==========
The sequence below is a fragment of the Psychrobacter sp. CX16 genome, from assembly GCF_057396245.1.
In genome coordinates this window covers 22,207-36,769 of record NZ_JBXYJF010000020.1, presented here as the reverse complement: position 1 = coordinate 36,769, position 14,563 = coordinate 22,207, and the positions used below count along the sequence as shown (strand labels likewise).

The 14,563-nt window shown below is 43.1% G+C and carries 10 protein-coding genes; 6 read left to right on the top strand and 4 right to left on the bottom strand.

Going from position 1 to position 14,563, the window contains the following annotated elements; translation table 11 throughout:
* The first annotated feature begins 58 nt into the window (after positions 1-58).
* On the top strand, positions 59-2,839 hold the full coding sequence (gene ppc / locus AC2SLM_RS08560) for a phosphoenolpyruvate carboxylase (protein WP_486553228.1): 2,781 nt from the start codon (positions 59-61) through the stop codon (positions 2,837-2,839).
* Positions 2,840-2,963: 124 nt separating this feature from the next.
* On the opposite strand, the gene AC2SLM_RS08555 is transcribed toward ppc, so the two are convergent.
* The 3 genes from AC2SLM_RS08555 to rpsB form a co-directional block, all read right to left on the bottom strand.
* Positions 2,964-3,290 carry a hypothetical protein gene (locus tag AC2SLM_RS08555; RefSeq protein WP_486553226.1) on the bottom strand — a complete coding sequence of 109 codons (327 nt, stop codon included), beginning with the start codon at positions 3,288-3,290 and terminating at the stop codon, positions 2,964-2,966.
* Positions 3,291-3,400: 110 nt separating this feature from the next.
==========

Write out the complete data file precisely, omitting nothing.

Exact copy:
The sequence below is a fragment of the Psychrobacter sp. CX16 genome, from assembly GCF_057396245.1.
In genome coordinates this window covers 22,207-36,769 of record NZ_JBXYJF010000020.1, presented here as the reverse complement: position 1 = coordinate 36,769, position 14,563 = coordinate 22,207, and the positions used below count along the sequence as shown (strand labels likewise).

The 14,563-nt window shown below is 43.1% G+C and carries 10 protein-coding genes; 6 read left to right on the top strand and 4 right to left on the bottom strand.

Going from position 1 to position 14,563, the window contains the following annotated elements; translation table 11 throughout:
* The first annotated feature begins 58 nt into the window (after positions 1-58).
* On the top strand, positions 59-2,839 hold the full coding sequence (gene ppc / locus AC2SLM_RS08560) for a phosphoenolpyruvate carboxylase (protein WP_486553228.1): 2,781 nt from the start codon (positions 59-61) through the stop codon (positions 2,837-2,839).
* Positions 2,840-2,963: 124 nt separating this feature from the next.
* On the opposite strand, the gene AC2SLM_RS08555 is transcribed toward ppc, so the two are convergent.
* The 3 genes from AC2SLM_RS08555 to rpsB form a co-directional block, all read right to left on the bottom strand.
* Positions 2,964-3,290 carry a hypothetical protein gene (locus tag AC2SLM_RS08555; RefSeq protein WP_486553226.1) on the bottom strand — a complete coding sequence of 109 codons (327 nt, stop codon included), beginning with the start codon at positions 3,288-3,290 and terminating at the stop codon, positions 2,964-2,966.
* Positions 3,291-3,400: 110 nt separating this feature from the next.